The experimental procedure was the following. After preparation of the ternary alloy of a required composition, the potential-time dependence was recorded using potentiometric method at zero current at different temperatures in the experiment. The potential value of the horizontal part of the curve corresponded to the equilibrium potential of the alloy.
The lanthanide (uranium) concentrations in the chloride salts were determined by taking samples from the melts that were then dissolved in nitric acid solutions. Ln (U)-containing alloys were washed with water and then dried by ethanol. All solutions were analyzed by ICP-MS.
3. Results and discussion
3.1. Nd(U)-(Ga-Al)/3LiCl-2KCl system
Potentiometry method at zero current was used for determination of the apparent standard potentials of the alloys. The potential-time dependences were recorded at various temperatures and of the horizontal part of the curve corresponded to the equilibrium potential of the alloy [13, 14, 15]. In molten salts the activity coefficients of the solute species Men+ are constant at concentrations below (3–5) × 10−2 mole fraction . For the dilute solutions of Me in the alloys, the activity coefficients are also constant . To characterize the electrochemical behavior of the alloy, an apparent standard potential of the alloy, , was used :
where Me = Nd or U, is the equilibrium potential of the alloy (V), is the apparent standard potential of the alloy (V), n is the number of electrons exchanged, is the concentration of the metal ions in the solvent (mole fraction), and is the concentration of the metal in the alloy (atomic fraction).
Newton interpolation polynomial expressions were obtained to construct three-dimensional graphs on the basis of the functional dependencies of the apparent standard electrode potentials of the alloys, Ga-Al mixture compositions, and temperature. Universal mathematical Maple 11 software was used for this purpose. Three-dimensional plots for Nd-(Ga-Al) and U-(Ga-Al) alloys and 3LiCl-2KCl eutectic-based melts are presented in Figures 1 and 2, respectively. The following expressions describe the three-dimensional graphs:
where C is the concentration of Al in Ga-Al alloy (wt. %).
The activity coefficients of Nd and U in liquid Ga-Al metallic alloys were determined from the following expression :
The data on Nd3+/Nd and U3+/U apparent standard electrode potentials in 3LiCl-2KCl eutectic were taken from the literature . Temperature dependencies of Nd and U activity coefficients in liquid Ga-Al alloys were fitted to the Eqs. (12)–(17):
Three-dimensional and plots for fused Nd-(Ga-Al)/3LiCl-2KCl and U-(Ga-Al)/3LiCl-2KCl systems were presented in Figures 3 and 4, respectively. The following expressions describe these three-dimensional graphs:
where C is the concentration of Al in Ga-Al alloy (wt. %).
Low values of the activity coefficients show strong interaction between Ln (An) and the liquid alloy. Increasing temperature shifts the system toward more ideal behavior, in agreement with the literature.
where is the partial excess Gibbs free energy change (kJ/mol), is the partial enthalpy change of mixing (kJ/mol), is the partial excess entropy change (J/mol·K), and γ is the activity coefficient.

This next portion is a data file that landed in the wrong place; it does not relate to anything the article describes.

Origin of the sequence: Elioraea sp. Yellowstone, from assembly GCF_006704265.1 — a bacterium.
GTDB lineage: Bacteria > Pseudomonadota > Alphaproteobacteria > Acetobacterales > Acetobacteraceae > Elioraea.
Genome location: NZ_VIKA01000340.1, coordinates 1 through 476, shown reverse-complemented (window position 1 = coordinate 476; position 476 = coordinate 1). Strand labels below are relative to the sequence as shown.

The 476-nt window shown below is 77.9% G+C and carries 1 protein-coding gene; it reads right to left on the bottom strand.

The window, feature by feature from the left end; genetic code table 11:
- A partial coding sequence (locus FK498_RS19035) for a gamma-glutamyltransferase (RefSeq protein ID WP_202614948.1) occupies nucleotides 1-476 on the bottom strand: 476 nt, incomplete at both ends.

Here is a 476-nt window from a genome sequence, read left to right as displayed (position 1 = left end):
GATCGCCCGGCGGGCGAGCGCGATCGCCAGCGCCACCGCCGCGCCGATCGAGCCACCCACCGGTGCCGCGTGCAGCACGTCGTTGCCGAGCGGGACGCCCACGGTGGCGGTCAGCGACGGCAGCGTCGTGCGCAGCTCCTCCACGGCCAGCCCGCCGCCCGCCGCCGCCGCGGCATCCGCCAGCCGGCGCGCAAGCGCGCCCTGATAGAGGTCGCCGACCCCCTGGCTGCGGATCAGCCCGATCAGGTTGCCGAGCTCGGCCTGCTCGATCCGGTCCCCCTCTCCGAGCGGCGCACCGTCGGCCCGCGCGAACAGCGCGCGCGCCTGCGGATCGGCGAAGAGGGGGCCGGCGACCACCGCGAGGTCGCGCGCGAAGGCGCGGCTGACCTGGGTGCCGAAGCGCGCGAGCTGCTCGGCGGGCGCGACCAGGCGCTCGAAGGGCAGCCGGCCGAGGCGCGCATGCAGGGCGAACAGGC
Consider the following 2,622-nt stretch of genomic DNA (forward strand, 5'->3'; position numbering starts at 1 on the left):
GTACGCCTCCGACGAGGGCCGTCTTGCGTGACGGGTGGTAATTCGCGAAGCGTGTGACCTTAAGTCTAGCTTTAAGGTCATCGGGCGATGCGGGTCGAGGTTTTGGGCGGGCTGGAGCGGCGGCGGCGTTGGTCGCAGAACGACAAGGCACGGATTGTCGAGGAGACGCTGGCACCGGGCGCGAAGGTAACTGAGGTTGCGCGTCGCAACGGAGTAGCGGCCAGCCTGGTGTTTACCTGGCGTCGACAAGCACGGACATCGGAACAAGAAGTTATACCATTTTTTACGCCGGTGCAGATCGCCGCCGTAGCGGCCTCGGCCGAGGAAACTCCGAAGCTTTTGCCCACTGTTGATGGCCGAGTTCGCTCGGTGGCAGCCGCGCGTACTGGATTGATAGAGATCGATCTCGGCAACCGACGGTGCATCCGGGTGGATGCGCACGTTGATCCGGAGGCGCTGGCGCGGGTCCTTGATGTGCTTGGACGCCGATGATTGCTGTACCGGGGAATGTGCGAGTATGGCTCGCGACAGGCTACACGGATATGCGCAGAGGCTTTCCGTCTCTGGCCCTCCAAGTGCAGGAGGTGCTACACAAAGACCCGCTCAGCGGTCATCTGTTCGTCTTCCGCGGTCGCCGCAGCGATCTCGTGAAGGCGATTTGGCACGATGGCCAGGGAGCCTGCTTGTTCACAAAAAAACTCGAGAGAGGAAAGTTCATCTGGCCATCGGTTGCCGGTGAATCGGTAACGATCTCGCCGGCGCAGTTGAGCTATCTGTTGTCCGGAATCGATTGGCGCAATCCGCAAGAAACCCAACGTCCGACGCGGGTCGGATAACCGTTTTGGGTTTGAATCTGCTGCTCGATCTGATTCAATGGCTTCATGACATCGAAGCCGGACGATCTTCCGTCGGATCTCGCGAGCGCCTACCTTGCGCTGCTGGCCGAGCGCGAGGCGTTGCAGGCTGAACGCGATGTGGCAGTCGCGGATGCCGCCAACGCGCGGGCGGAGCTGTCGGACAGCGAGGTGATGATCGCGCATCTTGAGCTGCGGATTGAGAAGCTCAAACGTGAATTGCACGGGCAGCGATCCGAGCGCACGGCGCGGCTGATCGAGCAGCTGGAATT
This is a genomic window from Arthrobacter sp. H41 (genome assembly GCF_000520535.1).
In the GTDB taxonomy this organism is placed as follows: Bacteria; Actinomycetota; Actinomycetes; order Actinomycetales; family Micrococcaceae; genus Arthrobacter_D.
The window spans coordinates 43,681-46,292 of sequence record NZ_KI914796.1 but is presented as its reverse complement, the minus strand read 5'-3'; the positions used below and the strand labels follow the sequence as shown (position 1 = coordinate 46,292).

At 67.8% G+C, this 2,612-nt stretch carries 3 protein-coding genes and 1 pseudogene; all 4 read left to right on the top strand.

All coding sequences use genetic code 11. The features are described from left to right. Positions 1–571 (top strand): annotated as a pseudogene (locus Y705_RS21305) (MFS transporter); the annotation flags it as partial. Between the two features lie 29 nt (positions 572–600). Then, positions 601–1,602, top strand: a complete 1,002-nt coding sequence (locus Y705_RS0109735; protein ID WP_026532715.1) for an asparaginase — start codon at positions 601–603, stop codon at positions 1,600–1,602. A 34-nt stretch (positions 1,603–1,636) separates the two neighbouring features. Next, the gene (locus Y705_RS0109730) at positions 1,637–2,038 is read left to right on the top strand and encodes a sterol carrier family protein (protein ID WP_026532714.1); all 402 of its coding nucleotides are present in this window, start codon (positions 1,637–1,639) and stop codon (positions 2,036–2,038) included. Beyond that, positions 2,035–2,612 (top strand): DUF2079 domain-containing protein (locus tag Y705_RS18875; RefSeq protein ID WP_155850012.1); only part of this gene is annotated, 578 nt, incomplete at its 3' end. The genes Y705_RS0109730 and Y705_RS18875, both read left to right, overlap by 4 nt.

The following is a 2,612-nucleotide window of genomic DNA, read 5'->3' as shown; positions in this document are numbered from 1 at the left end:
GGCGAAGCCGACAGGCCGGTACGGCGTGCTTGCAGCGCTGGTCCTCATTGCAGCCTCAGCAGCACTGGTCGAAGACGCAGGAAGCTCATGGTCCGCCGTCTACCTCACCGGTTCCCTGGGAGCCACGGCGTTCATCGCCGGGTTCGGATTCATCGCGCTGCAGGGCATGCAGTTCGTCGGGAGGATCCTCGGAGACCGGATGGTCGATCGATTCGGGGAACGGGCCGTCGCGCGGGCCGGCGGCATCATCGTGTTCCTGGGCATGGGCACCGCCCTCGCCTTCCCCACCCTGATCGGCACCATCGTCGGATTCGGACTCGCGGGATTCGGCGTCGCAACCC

The general alloy formation reaction can be written in the following way:
The efficiency of the electrochemical separation of metals in molten salts during their deposition is characterized by the value of the separation factor:
where C1 and C2 are the concentrations of separated metals M1 and M2 in electrolyte in mole fraction and x1 and x2 are the quantity of separated metals M1 and M2 in alloy in atomic fraction.
The expression for calculation of the separation factor (SF) of uranium and neodymium in gallium-aluminum alloys can be written as follows :
where is the apparent standard potential of U-Ga-Al alloy (V) and is the apparent standard potential of Nd-Ga-Al alloy (V).
A three-dimensional graph showing the relationship between Nd/U separation factor, Al concentration in the Ga-Al solvent alloy, and temperature, for molten Me-(Ga-Al)/3LiCl-2KCl system, is presented in Figure 5 and is described by the following equation:
The separation of neodymium from uranium in molten chloride salts shows that uranium will be concentrated in the alloy phase, while neodymium will stay in the salt phase. The calculations of SF for fused Nd/U(Ga-Al)/3LiCl-2KCl system show the high values of partitioning. For this technique the effect of lower temperatures should be preferred. Separation factor of Nd/U decreases by increasing the temperature due to the entropy factor.
3.2. La(U)-(Ga-In)/3LiCl-2KCl system
Potentiometry method at zero current was used for determination of the apparent standard potentials of the alloys. The dependencies of the apparent standard potential of Me(Ga-Al) alloys versus the temperature were fitted by the following equations using OriginPro version 7.5 Software:
Newton interpolation polynomial expressions were obtained to develop three-dimensional graphs on the basis of the functional dependencies of the apparent standard electrode potentials of the alloys, Ga-In mixture composition, and temperature (Figures 6 and 7).
The following expressions describe these three-dimensional graphs:
where C is the concentration of In in Ga-In alloy (wt.%). The small values of activity coefficients show strong interaction of lanthanide and actinide with the liquid alloy. Increasing temperature shifts the system toward more ideal behavior.
Partial excess Gibbs free energy change of La and U in liquid Ga-In alloys was calculated:
Using the temperature dependencies of the apparent standard potentials of lanthanum (35)–(39) and uranium (40)–(44) alloys, the following expressions for separation factor of uranium and lanthanum were obtained:
The results obtained show the shift of the partial enthalpy change of mixing toward more positive values with increasing concentration of indium in the binary alloys. A three-dimensional graph showing the relationship between La/U separation factor, In concentration in Ga-In solvent alloy, and temperature for molten Me-(Ga-In)/3LiCl-2KCl system is presented in Figure 8 and is described by the following equation:
where C is the concentration of In in Ga-In alloy (wt.%).
The basic thermodynamic properties of lanthanum, neodymium, and uranium in liquid Ga-In and Ga-Al alloys between 723 and 823 K were determined. Low values of the activity coefficients showed strong interaction between lanthanides and the liquid alloys. The values of uranium and lanthanide separation factors showed that the alloys investigated here have considerable advantage compared to liquid cadmium. Analysis of the data obtained showed that Ga-In and Ga-Al alloys are the prospective media for application in partitioning technologies of spent nuclear fuels and nuclear waste treatment.
The reported study was funded by RFBR according to the research project No. 17-03-00694.